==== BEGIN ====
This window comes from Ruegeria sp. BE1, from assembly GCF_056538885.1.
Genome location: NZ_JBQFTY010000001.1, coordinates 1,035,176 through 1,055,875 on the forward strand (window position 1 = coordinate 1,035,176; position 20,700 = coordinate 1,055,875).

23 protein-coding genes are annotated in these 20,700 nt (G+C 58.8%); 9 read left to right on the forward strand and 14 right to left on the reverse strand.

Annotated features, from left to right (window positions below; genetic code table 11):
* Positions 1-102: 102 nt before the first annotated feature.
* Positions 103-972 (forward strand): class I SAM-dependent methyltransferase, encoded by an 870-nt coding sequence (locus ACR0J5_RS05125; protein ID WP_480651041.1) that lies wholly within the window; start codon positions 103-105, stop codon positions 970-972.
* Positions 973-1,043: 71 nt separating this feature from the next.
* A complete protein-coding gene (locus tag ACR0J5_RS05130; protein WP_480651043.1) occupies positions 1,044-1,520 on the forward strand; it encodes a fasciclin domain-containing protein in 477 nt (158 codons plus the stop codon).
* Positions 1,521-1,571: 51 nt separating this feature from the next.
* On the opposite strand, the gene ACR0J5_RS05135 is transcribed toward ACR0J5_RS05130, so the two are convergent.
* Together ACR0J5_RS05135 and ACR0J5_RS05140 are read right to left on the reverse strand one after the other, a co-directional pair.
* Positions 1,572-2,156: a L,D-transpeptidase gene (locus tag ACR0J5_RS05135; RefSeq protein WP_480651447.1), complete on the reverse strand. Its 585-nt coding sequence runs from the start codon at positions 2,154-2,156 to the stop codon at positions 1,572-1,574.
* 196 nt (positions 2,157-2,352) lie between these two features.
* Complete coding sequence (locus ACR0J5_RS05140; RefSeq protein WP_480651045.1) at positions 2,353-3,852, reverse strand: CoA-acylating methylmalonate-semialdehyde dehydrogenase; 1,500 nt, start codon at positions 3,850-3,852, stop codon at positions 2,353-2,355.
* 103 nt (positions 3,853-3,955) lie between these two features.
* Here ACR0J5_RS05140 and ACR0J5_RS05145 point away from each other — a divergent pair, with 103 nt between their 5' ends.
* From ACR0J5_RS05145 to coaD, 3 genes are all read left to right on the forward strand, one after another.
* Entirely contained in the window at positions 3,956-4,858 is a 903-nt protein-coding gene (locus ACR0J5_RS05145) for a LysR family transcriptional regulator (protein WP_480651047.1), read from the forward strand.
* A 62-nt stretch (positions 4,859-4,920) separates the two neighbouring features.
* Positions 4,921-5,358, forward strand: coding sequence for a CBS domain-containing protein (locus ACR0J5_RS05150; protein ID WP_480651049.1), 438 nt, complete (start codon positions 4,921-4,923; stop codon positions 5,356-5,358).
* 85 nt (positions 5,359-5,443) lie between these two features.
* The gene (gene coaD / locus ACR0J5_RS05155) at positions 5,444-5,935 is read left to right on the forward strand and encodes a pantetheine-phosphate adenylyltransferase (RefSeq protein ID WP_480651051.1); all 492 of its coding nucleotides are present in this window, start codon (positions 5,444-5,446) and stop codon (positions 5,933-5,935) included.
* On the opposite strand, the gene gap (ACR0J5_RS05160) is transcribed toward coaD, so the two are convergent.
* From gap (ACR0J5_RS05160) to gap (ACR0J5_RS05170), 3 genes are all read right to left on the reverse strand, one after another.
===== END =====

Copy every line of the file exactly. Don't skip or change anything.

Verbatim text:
This window comes from Ruegeria sp. BE1, from assembly GCF_056538885.1.
Genome location: NZ_JBQFTY010000001.1, coordinates 1,035,176 through 1,055,875 on the forward strand (window position 1 = coordinate 1,035,176; position 20,700 = coordinate 1,055,875).

23 protein-coding genes are annotated in these 20,700 nt (G+C 58.8%); 9 read left to right on the forward strand and 14 right to left on the reverse strand.

Annotated features, from left to right (window positions below; genetic code table 11):
* Positions 1-102: 102 nt before the first annotated feature.
* Positions 103-972 (forward strand): class I SAM-dependent methyltransferase, encoded by an 870-nt coding sequence (locus ACR0J5_RS05125; protein ID WP_480651041.1) that lies wholly within the window; start codon positions 103-105, stop codon positions 970-972.
* Positions 973-1,043: 71 nt separating this feature from the next.
* A complete protein-coding gene (locus tag ACR0J5_RS05130; protein WP_480651043.1) occupies positions 1,044-1,520 on the forward strand; it encodes a fasciclin domain-containing protein in 477 nt (158 codons plus the stop codon).
* Positions 1,521-1,571: 51 nt separating this feature from the next.
* On the opposite strand, the gene ACR0J5_RS05135 is transcribed toward ACR0J5_RS05130, so the two are convergent.
* Together ACR0J5_RS05135 and ACR0J5_RS05140 are read right to left on the reverse strand one after the other, a co-directional pair.
* Positions 1,572-2,156: a L,D-transpeptidase gene (locus tag ACR0J5_RS05135; RefSeq protein WP_480651447.1), complete on the reverse strand. Its 585-nt coding sequence runs from the start codon at positions 2,154-2,156 to the stop codon at positions 1,572-1,574.
* 196 nt (positions 2,157-2,352) lie between these two features.
* Complete coding sequence (locus ACR0J5_RS05140; RefSeq protein WP_480651045.1) at positions 2,353-3,852, reverse strand: CoA-acylating methylmalonate-semialdehyde dehydrogenase; 1,500 nt, start codon at positions 3,850-3,852, stop codon at positions 2,353-2,355.
* 103 nt (positions 3,853-3,955) lie between these two features.
* Here ACR0J5_RS05140 and ACR0J5_RS05145 point away from each other — a divergent pair, with 103 nt between their 5' ends.
* From ACR0J5_RS05145 to coaD, 3 genes are all read left to right on the forward strand, one after another.
* Entirely contained in the window at positions 3,956-4,858 is a 903-nt protein-coding gene (locus ACR0J5_RS05145) for a LysR family transcriptional regulator (protein WP_480651047.1), read from the forward strand.
* A 62-nt stretch (positions 4,859-4,920) separates the two neighbouring features.
* Positions 4,921-5,358, forward strand: coding sequence for a CBS domain-containing protein (locus ACR0J5_RS05150; protein ID WP_480651049.1), 438 nt, complete (start codon positions 4,921-4,923; stop codon positions 5,356-5,358).
* 85 nt (positions 5,359-5,443) lie between these two features.
* The gene (gene coaD / locus ACR0J5_RS05155) at positions 5,444-5,935 is read left to right on the forward strand and encodes a pantetheine-phosphate adenylyltransferase (RefSeq protein ID WP_480651051.1); all 492 of its coding nucleotides are present in this window, start codon (positions 5,444-5,446) and stop codon (positions 5,933-5,935) included.
* On the opposite strand, the gene gap (ACR0J5_RS05160) is transcribed toward coaD, so the two are convergent.
* From gap (ACR0J5_RS05160) to gap (ACR0J5_RS05170), 3 genes are all read right to left on the reverse strand, one after another.